• Yes, you will experience reverse culture shock in some way or another.  For me, big box stores like Target and the grocery stores in the U.S. are major triggers.  I simply try to avoid being in these types of places as much as I can.  And when I absolutely have to, I use my time there to reflect on the cultural differences.

Here are a few additional tips and tricks that I learned to make the best of the time at your home base, and to soften some of the blow:

  •  Try to plan your visits around something you enjoy.  Every year, there is a big, free music festival in San Francisco’s Golden Gate Park. This is by far my favorite San Francisco tradition, so I built this particular San Francisco pop in around that.  Being able to attend one of my favorite events in my hometown took some of the sting out of being back.
  • Eat your favorite foods.  No matter where you are from and where you have traveled, you will always have specific favorite foods that you can only get at home. Indulge in them.
  • Your time is limited. Do not feel pressured to see everyone. For some, it is fine.  But for me, having a social date every day I am back (especially if it is for a short period of time) is exhausting.  You do not have to see every friend from the past or every distant family member.  Make a list of the people you really want to see and reach out to them to plan dates well in advance, which is really important if you have limited time. Everyone is busy.  You can also see several friends at once by planning small get togethers.  Take the initiative to organize these, and invite everyone you want to see, but might not be able to dedicate one on one time for.
  • Relax.  Really, after years, months, or even weeks of nomading and traveling, your body clock is way off.  You will most likely arrive jet lagged, exhausted, and sometimes slightly ill.  Take some time to just chill out in your home space.  There is nothing like being able to sleep for 12-14 hours at a time in a familiar bed.  Use this time to recharge your batteries for your next adventure.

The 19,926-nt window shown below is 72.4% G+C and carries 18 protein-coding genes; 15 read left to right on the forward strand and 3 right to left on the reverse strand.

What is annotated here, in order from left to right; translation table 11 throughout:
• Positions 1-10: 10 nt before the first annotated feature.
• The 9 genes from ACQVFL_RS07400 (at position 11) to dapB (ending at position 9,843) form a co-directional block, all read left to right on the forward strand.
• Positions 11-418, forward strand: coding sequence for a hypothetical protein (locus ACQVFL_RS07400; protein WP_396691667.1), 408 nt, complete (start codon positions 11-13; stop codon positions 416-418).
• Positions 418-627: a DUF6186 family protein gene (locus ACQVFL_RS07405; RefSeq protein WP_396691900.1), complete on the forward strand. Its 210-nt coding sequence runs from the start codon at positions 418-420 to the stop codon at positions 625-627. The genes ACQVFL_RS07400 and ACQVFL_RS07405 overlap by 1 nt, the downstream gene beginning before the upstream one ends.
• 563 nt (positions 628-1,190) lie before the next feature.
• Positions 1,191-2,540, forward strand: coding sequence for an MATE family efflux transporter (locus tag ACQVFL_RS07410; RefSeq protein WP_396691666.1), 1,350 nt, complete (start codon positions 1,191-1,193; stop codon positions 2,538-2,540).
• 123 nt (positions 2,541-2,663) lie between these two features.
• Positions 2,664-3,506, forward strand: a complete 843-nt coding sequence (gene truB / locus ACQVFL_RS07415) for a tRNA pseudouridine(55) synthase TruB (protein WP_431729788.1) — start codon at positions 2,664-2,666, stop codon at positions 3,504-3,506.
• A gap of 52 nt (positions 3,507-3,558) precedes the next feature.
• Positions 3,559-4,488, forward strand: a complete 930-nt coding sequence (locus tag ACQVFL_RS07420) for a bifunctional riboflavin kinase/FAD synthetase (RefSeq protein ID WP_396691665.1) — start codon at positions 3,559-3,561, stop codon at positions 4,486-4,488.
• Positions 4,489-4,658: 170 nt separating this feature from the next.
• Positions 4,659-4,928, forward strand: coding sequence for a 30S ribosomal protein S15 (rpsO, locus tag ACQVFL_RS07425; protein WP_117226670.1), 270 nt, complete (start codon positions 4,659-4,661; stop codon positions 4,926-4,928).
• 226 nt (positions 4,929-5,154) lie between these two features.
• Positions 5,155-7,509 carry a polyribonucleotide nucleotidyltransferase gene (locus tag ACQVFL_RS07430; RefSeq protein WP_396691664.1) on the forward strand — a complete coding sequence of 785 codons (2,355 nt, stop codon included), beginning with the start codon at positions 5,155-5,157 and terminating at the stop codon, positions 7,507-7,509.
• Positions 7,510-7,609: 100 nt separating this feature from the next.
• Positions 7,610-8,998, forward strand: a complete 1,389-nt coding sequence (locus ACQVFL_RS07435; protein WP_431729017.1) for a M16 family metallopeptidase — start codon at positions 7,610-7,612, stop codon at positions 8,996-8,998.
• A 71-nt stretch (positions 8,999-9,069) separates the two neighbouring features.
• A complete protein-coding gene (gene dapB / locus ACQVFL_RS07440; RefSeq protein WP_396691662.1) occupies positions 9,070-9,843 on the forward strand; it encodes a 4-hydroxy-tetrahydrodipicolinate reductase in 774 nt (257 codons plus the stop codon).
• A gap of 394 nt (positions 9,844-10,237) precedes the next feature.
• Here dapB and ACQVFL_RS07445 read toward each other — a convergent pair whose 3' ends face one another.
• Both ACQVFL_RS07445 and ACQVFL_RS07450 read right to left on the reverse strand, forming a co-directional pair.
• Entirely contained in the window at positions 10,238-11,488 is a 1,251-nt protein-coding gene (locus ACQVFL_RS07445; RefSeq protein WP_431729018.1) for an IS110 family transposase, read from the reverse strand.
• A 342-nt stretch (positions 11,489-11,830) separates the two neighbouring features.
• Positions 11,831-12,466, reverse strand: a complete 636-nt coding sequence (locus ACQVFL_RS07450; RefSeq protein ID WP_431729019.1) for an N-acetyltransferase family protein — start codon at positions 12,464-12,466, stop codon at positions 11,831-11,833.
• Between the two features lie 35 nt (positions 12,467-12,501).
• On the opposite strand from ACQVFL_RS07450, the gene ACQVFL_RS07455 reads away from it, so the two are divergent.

• Keep your connections abroad alive.  Reach out to your friends that you met on the road, the locals who made your time in their countries enjoyable, your new business contacts, etc.  Keeping in touch with your new global network is so important, especially when you are away from them, and will absolutely help your future travels.
  • Being at home with reliable WiFi is a great time to catch up on all of that work!  I am actively taking on new clients for my travel planning services, working on piecing together my first tour for people who want to travel with me (more on that coming soon!), and of course, working on this travel blog.
  • Even though some may not want to hear about it (see above), talk about your adventures and the places you visited.  Have conversations about the people you met.  Describe the sounds, smells, and colors from your travels.  As much as discussing it takes you back to these places, there is a great need for this too.  The world is becoming more and more isolationist.  Many people are choosing to not only put their home country first, but to only care about their home country.  There is also a lot of fear in the world now, people are terrified of the other.  By bringing your journey to light through conversations and photos, you are making an impact on trying to spread love, peace, and unity.  And in these times, that is incredibly important.

As I unpack, repack, and regroup for my next adventure abroad, I am trying to embrace my time in San Francisco as much as possible.  But always looking forward to the next epic journey.  Because I am a nomad at heart and that is where my passion is.

HELLO THERE

My name is Karen & travel is not only my passion but also my profession.